I thoroughly enjoy short stories. Always have. There's just something
about an author creating a quick-and-nasty reading experience, and
marveling over how he or she packed so much story into such a small
space. This is why I'm drawn to collections and anthologies: they
provide the reader with a diverse palette of stories to peruse. That
being said, there are usually highs and lows in every collection or
anthology. Not every story can be good, after all...
...or can they?
There are rare cases of seemingly perfect collections. Some of
my favorites include the early collections of Stephen King, High
Cotton by Joe Lansdale, Moonchasers and Others by Ed Gorman,
the entertaining and informative Mr. Fox and Other Feral Tales by
Norman Partridge, and the stunning debut collection by Kealan Patrick
Burke, The Number 121 to Pennsylvania. These books start strong
and never let up, offering all manner of stories and nailing
each-and-every one of them.
And now, I'm adding Ron Kelly's Midnight Grinding and Other Twilight
Terrors to the list.
Ron showcases his talent by not only giving us the requisite horror and
scares, but also incorporating other themes as well. One of the most
touching stories in the collection is “Dust Devils”, in
which a lonely girl finds warmth and passion in the most unlikely of
places. Stories like “Bookmarks” and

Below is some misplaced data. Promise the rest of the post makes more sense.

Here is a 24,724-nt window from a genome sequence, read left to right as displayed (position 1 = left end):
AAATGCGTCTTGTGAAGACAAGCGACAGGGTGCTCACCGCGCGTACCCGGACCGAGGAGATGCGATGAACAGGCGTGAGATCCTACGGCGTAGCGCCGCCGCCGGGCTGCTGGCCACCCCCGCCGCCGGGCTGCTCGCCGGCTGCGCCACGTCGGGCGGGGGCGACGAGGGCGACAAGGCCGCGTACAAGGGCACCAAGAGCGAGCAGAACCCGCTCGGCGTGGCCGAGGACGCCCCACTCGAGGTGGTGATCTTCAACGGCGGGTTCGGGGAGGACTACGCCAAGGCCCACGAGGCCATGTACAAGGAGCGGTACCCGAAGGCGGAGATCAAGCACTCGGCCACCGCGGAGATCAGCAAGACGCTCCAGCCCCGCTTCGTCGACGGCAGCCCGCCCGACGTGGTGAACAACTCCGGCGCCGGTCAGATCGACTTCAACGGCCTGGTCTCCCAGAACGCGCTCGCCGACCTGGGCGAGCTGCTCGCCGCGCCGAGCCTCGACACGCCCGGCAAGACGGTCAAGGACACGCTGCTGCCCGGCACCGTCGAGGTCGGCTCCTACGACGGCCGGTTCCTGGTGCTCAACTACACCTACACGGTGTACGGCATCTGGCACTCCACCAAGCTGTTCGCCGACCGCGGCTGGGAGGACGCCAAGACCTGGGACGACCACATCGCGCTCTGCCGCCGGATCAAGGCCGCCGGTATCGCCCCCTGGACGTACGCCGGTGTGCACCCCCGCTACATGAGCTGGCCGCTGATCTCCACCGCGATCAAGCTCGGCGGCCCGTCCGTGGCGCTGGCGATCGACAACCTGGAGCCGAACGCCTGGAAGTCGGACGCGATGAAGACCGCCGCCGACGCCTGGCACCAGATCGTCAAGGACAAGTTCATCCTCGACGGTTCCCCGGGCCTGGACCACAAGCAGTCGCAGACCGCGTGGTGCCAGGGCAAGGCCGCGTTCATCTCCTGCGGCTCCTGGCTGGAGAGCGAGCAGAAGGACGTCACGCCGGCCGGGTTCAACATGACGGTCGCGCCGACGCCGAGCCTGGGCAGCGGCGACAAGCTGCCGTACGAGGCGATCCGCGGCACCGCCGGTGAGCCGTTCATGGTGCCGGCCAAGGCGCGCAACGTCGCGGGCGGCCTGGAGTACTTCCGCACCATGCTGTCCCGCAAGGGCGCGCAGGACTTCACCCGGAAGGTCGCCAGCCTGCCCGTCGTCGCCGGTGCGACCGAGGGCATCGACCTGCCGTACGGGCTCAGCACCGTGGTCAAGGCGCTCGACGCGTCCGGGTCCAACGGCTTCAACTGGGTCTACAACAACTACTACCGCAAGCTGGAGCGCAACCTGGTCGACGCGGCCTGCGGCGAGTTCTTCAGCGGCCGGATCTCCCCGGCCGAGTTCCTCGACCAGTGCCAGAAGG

“Tyrophex-14” come across as cautionary tales, presenting
“what-if” scenarios that are quite frightening in nature.
“The Winds Within” and “Romicide”, two of my
favorites from the collection, are police procedurals involving
detectives Taylor and Lowery, and the strange cases they become involved
in (think X-Files crossed with Repairman Jack, and you've got Taylor and
Lowery). Now that Ron is publishing new material, I sincerely hope he
returns to these two characters with some new short stories (or maybe
something longer?). And still others -- such as “Oh, Sordid
Shame!”, “Depravity Road”, and to some degree,
“Midnight Grinding” – are presented as “historical
fiction”, fictional retellings of actual events. These stories
and more are examples of Ron's amazing ability to blend other genres
into his horror writing, which provide a nice change of pace throughout.
Of course, if you're only in it for the blood and guts, there's plenty
to go around. From snakes (“Miss Abigail's Delicate
Condition”) to spiders (“The Web of La Sanguinaire”);
from literal ghosts (“The Cistern”) to figurative ghosts
(“Impressions in Oak”); from vampires to werewolves
(“The Boxcar” and “Thinning the Herd”); and
literally anything and everything in between – this collection touches
upon every kind of horror imaginable. Some stories are horrifying in
their violence and brutality. Some will freeze your blood from the
simple fact they hit a little too close to home. Still others will have
you smiling (and feeling a little guilty about it). And some are just
plain weird or disgusting. But, the tales in Midnight Grinding
all have one thing in common: every one of the bunch is well-written,
wildly entertaining, and sure to have you on edge throughout.
I have absolutely no reservations about giving Midnight Grinding
a 10 out of 10 and telling you to plunk down your hard-earned dough to get a
copy. It's one of the best collections I've ever read, and there's no
doubt in my mind you'll enjoy it too. Both the $40 limited edition and
the $175 lettered edition are both available from